Tennesee Gov. Phil Bredesen, a Democrat, says his party must be more centrist
Friday, July 9, 2010; 5:30 PM
BOSTON -- The nation is on a "disastrous fiscal track" and Democrats must deal with it more directly or risk "huge" political consequences, Tennessee Gov. Phil Bredesen (D) said in an interview here Friday.
Bredesen, who is finishing his second and final term as governor, said President Obama is not to blame for the nation's overall fiscal condition, noting that presidents as far back as Ronald Reagan allowed the deficit to balloon out of control.
But he was blunt in saying that his party has not been successful in expanding on its 2006 and 2008 victories and must move toward the center in order to win back support of independent and moderate voters.
Bredesen called the new health-care law "a missed opportunity," saying Democrats would have been better off politically if they had been able to put together bipartisan reform. He said efforts by a small, bipartisan group of governors to offer ideas for doing so were rebuffed by Congress.
The governor's comments reopened a long-standing schism within the Democratic Party between its liberal and centrist wings. Centrists held sway through much of Bill Clinton's presidency but the energy shifted to progressive and grassroots activists during George W. Bush's eight years in the White House.
The economic problems brought huge increases in federal spending under Obama, which has triggered a backlash among Republicans and many independents, although many liberal activists have been disappointed in Obama for not pushing harder to implement an even more progressive agenda.
With Democrats looking at potentially substantial losses in the midterm elections, the debate about the direction of the party is likely to flare again. Bredesen, coming from a southern state that has trended toward the GOP for some years, has long been an advocate for a more centrist party. His comments on Friday reflected his acute concerns that the Democrats' current problems are partly self-inflicted.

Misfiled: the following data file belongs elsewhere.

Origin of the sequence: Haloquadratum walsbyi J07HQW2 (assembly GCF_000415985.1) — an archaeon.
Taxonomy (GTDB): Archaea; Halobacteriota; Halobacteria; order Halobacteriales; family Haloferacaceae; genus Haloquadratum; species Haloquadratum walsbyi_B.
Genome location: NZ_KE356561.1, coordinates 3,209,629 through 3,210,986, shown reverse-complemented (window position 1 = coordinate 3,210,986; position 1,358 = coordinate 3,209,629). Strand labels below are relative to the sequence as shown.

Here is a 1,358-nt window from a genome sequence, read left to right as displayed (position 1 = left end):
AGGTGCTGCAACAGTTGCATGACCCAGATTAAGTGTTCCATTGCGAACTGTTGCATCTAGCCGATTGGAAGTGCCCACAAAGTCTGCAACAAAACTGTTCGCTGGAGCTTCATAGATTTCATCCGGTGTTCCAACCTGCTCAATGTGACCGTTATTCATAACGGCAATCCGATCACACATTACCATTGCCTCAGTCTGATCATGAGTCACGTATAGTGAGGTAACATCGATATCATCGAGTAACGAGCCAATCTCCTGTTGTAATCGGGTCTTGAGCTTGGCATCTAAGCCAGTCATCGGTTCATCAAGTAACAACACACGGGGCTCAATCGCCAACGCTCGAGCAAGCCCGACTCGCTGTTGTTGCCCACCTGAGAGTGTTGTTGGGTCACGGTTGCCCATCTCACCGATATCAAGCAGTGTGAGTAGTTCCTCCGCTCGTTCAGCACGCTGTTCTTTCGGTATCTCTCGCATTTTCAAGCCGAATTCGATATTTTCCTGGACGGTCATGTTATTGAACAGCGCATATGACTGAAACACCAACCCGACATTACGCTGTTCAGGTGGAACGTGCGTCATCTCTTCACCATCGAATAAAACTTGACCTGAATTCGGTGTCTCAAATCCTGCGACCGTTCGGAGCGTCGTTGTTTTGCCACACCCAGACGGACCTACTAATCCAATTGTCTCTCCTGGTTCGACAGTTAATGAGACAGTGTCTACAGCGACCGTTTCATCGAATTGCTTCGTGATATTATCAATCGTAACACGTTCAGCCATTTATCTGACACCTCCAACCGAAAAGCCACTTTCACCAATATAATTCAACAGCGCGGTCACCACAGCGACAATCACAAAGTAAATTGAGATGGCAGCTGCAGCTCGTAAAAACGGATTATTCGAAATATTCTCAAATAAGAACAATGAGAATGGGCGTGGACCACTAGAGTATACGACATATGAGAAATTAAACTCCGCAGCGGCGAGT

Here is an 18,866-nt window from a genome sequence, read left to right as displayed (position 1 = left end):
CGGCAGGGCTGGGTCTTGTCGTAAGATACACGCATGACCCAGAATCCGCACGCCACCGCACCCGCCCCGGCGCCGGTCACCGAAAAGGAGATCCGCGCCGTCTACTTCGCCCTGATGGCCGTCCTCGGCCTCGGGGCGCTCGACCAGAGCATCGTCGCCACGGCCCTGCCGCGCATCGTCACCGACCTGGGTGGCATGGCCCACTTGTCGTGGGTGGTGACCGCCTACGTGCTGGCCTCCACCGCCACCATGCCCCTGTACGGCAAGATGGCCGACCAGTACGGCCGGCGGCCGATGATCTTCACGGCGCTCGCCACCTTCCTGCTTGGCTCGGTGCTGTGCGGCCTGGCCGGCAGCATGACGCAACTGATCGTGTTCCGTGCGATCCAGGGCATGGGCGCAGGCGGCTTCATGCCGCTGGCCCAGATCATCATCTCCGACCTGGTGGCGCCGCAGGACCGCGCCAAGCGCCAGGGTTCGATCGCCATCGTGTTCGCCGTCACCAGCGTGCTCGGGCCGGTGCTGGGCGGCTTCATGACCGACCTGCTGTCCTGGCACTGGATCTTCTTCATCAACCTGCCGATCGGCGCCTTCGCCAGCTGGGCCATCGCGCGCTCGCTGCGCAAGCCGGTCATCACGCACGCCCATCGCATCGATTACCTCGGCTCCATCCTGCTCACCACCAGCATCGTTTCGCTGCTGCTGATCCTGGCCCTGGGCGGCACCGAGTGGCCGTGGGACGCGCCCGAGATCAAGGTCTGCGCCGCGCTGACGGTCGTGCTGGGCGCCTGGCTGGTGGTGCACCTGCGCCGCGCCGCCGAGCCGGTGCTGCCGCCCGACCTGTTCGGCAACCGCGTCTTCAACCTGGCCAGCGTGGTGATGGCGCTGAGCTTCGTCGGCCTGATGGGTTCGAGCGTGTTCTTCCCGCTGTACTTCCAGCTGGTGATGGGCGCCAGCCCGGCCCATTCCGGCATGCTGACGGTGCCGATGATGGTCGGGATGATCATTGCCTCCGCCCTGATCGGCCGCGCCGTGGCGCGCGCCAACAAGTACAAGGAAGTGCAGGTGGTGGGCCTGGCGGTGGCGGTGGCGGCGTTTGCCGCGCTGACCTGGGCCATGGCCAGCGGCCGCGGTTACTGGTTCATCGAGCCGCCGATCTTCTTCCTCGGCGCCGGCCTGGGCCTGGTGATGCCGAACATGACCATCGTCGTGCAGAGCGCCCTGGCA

The Tennessee governor was particularly critical of the Democratic Congress. "We have put a lot of Democratic policies in the hands of committees and committee chairs who are not members of the New Democrats," he said.
After their 2006 and 2008 victories, he said, Democrats needed to show a new face to the voters. Those victories, he said, were not evidence of a long-term engagement between voters and the party but only a tryout for the party to show off new ideas.
"I don't think we've done particularly well in the tryout, and I think it's going to hurt us," he said. "It's certainly hurting Democrats in Tennessee. And I wish we could get back more toward the middle of the road."
Bredesen said he sees weakness and disorganization among Republicans, whom he described as "wandering off in this strange territory." But he said he worries that Democrats will not be able to capitalize on GOP problems unless the party is "out of the control of people who are pushing in a very different direction" than he favors.
He was not directly critical of the president's leadership, but when asked where he put Obama on the ideological spectrum, he said, "I'm not sure. I know in times that I talked to him during the campaign, he came across to me as fairly centrist on things. But I have to say that on things that have happened so far, he would be certainly well to the left of any independent in the country.
Politics is a game of addition, he said, and Democrats need to do better on that front. "You have an election, and then you spend all your time trying to add to that -- keep the ones you have and try to find new ways to bring in other kinds of people. And I don't think we're doing that very well right now as a party."
On fiscal matters, Bredesen said he supported the stimulus package, regarding it as necessary to deal with the severe recession. But he added, "These deficits are nothing more than mortgaging the future productivity of the country. You can't possibly sustain doing it at the level we're at."
He said the acceptance of long-term deficits reflected a cultural change that will have severe consequences for the country. Congress and the administration, he added, have been "very aggressive about spending money and I think it's made easy by the fact that we're so far off the norm at the moment that it's easy to add a little more."
Asked what the political cost to his party could be, he said, "I think it's huge."